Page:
For us ex-students of the classical high school, this tugging of Dante with the upheavals of vestals and parliamentarians is a question that goes straight to the vascular system.
In recent days I have eased the inner tension with two short posts on the net that I reproduce here in my column. The last time I "had spoken to him" - one could imagine - he had repeated to me (he does it with everyone) the seventeenth triplet of the third canto of Hell, dedicated to the indolent: "Let's not think about them, but look and pass".
Does the Arno overflow?
We have been talking about nothing else for days. The German attack on Dante.
Widmann, an intellectual-journalist who was part of the great Zeit, Adorno's pupil and Echo's translator, allegedly attacked the “Supreme” as Shakespeare's plagiarist, careerist and sub-brand. Media and institutions are mobilized. Salvini and Meloni lead the crusade. Then Saviano goes to look for the reprobate on the phone for Corriere and it turns out that he - with an intact spirit of admiration for Dante for a lifetime, according to a well-known German cultural model - has never dreamed of writing that nonsense and, even, he laughs.
Misrepresented by rumor, for the miserable need of enemies, without even having read (obviously) the article on Frankfurter Rundshau. Amazing detail, the intellectual passed off as the enemy of the runaway Florentine is called Arno. Many would have fallen for it, including Minister Franceschini. For now we point out the quiproquo (which resembles things already seen) but in conscience we will try to look for a correct and complete translation before saying the last word.
In the meantime, however - in harmony with the antagonistic tradition of Dante's Italy (white Guelphs and black Guelphs, etc.) it is another true German who opposes Widmann, the director of the Uffizi Galleries Eike Schmidt who, on a Florentine radio, defines Widmann only as "a provocateur and an isolated voice in Germany". "He - he claims - argues that Dante's importance on the Italian language was not so great, because children at school would have difficulty understanding his texts. But that's not the case at all. Dante's language is still perfectly intelligible today, unlike what happened with English or German in the fourteenth century, which are practically incomprehensible to today's English and Germans.. "
The colds of Oddi
I return to the shields regarding the article on Dante's 700th anniversary written by Arno Widmann (I again underline that the German journalist, a pupil of Adorno and translator of Eco, is a scholar of Dante and is called Arno by name) in the German newspaper Frankfurter Rundshau which has sparked controversy mostly (but not all) among those who have not read the article but have heard others say that they had heard about it from others up to the vibrant League question in the European Parliament.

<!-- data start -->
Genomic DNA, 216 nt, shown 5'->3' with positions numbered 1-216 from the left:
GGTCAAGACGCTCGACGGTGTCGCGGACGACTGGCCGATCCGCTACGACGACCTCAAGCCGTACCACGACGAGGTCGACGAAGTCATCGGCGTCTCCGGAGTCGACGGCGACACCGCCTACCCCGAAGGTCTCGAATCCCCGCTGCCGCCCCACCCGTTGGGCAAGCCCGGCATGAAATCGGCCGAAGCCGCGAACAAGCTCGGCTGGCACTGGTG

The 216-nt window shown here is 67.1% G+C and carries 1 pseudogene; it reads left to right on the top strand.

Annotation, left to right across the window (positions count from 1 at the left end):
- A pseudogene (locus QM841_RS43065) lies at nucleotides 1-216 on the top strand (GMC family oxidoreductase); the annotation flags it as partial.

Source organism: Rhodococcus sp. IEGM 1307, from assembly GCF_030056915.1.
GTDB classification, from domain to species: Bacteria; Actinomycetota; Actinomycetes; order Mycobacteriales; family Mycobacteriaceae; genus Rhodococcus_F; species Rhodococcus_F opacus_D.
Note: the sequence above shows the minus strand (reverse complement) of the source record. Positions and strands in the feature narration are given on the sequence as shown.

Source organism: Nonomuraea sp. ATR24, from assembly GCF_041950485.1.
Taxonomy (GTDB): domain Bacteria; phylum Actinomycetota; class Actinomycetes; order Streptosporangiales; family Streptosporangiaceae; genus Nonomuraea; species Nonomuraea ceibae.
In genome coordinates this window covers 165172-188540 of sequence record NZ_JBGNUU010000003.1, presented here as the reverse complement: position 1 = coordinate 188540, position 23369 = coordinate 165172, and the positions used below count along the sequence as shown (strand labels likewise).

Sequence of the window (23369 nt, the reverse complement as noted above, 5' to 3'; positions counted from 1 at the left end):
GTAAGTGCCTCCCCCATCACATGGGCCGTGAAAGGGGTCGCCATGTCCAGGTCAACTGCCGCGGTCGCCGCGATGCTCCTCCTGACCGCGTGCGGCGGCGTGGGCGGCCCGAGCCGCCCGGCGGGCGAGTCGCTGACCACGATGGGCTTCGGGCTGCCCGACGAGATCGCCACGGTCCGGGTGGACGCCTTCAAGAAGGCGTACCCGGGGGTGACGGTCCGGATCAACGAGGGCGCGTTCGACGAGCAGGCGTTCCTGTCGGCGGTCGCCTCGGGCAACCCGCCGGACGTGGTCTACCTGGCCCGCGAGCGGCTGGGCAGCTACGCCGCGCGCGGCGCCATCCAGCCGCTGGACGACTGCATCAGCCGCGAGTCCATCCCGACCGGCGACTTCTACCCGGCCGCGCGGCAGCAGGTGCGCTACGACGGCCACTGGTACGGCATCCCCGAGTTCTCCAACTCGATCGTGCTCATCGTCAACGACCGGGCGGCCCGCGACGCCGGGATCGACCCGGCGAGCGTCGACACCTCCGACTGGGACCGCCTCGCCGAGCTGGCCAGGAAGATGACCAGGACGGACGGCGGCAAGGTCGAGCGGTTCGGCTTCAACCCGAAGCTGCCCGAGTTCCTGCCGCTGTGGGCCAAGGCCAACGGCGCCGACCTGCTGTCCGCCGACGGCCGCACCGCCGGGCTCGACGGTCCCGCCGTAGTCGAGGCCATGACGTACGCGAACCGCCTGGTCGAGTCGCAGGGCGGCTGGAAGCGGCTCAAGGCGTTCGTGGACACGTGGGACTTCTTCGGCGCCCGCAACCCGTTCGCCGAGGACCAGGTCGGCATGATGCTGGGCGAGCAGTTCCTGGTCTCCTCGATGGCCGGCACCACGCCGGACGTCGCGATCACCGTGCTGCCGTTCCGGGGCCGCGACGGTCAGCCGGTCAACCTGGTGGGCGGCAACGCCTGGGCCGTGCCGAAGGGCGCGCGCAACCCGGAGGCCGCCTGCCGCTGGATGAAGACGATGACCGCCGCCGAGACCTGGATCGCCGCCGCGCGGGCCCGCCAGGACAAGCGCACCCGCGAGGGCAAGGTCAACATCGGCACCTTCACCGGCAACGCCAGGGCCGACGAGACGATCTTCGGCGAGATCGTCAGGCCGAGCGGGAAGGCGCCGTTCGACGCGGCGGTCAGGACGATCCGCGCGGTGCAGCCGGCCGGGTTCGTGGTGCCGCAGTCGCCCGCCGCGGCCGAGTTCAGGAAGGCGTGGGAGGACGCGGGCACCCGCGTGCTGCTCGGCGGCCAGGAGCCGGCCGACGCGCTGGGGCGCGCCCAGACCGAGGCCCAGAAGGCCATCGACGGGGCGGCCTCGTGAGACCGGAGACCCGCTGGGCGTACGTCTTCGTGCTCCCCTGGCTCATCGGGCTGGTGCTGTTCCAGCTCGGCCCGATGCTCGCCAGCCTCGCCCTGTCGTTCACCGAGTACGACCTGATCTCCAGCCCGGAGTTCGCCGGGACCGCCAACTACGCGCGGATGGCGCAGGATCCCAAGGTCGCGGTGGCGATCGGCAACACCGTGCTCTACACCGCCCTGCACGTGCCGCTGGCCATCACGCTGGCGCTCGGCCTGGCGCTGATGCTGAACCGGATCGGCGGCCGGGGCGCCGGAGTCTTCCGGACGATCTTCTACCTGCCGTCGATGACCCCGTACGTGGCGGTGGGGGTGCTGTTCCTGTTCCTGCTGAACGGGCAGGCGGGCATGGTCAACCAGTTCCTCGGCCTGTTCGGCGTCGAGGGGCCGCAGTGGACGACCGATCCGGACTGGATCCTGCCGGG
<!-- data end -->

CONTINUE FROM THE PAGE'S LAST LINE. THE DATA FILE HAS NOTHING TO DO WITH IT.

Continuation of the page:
Eventually I tracked down the text and used a translation. However, I took the opinion that even if there had been only a blink of an eye someone would have shouted in treason.
Dante is much more than the Carabinieri. It is true that in many cases it is studied at school as an extension of the hour of religion rather than as part of an extraordinary inventory to be submitted to the critique of time and the interpretative evolution of literature. But it is also true that his mythology and his poetics have a stature that must also be protected a little (in the end this remains my devoted position as a former classical high school student) from destructive pressures sometimes made of pure protagonism, for this reason which represents an example of substantial modernity at the watershed between the Middle Ages and the Renaissance. So the XNUMXth anniversary must be an occasion mainly for pride and knowledge.
However, I would like to point out (Tuesday 30 March) the page that Piergiorgio Oddifreddi dedicates to the newspaper Tomorrow to each other. Oddifreddi manifests himself for his anti-dogmatic and mostly anti-religious scientific position. Therefore his intervention could be placed in this view. Which instead remains substantially respectful of the cultural enormity of the poet. But he points out to the Italians that there are pages of Italian history and above all of Italian cultural history that move such a number of vestals as to make any critical gaze difficult, even if only a child of the passing of time.
In this case, Oddifreddi's reference is to the dated character, now widely revised, of the three pillars of Dante's cultural approach: "the philosophy of Aristotle, the science of Ptolemy and the theology of Thomas Aquinas". Revision does not mean destruction. But which allows the author to say that "his ideas are daughters of a time that is no longer our time: from abroad it is easy to see, from inside it is not".
I also seem to understand that Widmann does not say even a part of this, if not to note that the three centuries that separate Dante from Shakespeare reveal the time that passes with respect to the postulates of knowledge. It is rather the newspaper "Domani" itself that puts a load of fifteen in it, which perhaps even exceeds the intention of Oddifreddi: "Dante is not all that great".
And it is on this that the dances will reopen, more than the questions of the Lega Nord supporters who, as is well known, do not read the Tomorrow because the articles are too long and usually match the subjunctives.
For the weekly magazines (female and not) I point out in the article by Oddifreddi the long quote from "Treatise in laude by Dante”By Boccaccio (who was eight years old when Dante died, but who is still closer to him than we are) from which emerges a physical portrait of the devastating Poet.
A little monster. Mamma Mia.